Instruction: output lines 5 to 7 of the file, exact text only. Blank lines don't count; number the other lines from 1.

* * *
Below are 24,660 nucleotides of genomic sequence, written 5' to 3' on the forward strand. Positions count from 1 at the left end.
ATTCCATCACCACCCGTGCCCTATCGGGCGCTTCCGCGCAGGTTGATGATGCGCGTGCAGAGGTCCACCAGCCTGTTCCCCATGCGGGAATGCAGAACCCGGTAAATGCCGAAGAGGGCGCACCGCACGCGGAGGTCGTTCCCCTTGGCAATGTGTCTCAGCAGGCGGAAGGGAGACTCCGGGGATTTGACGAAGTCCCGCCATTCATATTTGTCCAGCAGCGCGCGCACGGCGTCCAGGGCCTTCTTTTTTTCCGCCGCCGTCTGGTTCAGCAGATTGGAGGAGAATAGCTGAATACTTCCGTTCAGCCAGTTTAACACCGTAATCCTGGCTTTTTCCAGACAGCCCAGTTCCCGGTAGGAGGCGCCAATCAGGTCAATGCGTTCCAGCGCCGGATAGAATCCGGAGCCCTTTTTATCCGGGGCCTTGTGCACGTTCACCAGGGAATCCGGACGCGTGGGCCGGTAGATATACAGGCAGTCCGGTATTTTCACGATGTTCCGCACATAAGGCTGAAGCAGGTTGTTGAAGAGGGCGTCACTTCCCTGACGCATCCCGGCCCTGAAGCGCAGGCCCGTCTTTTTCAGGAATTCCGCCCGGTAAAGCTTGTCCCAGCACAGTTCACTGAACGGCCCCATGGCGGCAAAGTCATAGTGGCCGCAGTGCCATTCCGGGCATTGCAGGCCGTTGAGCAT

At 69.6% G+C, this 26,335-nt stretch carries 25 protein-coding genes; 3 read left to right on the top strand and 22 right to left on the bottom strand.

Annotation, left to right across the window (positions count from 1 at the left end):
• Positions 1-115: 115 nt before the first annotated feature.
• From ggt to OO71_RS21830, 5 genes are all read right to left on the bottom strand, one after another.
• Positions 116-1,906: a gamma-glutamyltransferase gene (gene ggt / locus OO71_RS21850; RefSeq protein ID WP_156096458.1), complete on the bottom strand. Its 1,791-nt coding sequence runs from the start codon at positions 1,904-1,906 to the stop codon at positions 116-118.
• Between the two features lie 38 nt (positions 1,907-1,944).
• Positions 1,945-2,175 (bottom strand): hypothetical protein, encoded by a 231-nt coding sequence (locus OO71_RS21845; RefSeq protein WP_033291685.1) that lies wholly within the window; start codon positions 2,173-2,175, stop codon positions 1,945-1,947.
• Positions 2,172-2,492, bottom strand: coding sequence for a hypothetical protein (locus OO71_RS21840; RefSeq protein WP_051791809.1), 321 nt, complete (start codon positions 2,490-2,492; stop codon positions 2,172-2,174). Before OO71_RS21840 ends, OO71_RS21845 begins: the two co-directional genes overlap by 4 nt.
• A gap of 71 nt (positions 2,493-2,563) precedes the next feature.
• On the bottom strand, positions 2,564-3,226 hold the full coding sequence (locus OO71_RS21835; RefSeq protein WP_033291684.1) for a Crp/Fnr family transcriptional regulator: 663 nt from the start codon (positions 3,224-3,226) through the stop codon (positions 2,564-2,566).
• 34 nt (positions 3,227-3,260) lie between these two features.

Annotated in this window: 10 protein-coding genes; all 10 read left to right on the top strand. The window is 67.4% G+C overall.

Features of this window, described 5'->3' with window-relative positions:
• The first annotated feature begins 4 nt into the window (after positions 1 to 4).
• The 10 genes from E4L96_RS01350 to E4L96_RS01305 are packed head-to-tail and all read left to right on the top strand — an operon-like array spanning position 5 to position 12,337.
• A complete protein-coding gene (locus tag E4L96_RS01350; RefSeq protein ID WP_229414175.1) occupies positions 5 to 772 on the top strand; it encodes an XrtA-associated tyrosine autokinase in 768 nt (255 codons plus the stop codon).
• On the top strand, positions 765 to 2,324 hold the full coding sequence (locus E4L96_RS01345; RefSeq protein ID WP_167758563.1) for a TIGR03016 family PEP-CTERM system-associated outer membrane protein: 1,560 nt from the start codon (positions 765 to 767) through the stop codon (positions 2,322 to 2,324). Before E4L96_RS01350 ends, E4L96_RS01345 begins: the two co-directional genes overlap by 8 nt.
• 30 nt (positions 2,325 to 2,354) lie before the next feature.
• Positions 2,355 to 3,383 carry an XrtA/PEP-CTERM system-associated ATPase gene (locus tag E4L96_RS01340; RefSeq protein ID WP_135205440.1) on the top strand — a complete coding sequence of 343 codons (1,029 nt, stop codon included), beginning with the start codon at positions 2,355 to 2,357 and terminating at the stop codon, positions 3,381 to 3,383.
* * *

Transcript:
• Positions 1-115: 115 nt before the first annotated feature.
• From ggt to OO71_RS21830, 5 genes are all read right to left on the bottom strand, one after another.
• Positions 116-1,906: a gamma-glutamyltransferase gene (gene ggt / locus OO71_RS21850; RefSeq protein ID WP_156096458.1), complete on the bottom strand. Its 1,791-nt coding sequence runs from the start codon at positions 1,904-1,906 to the stop codon at positions 116-118.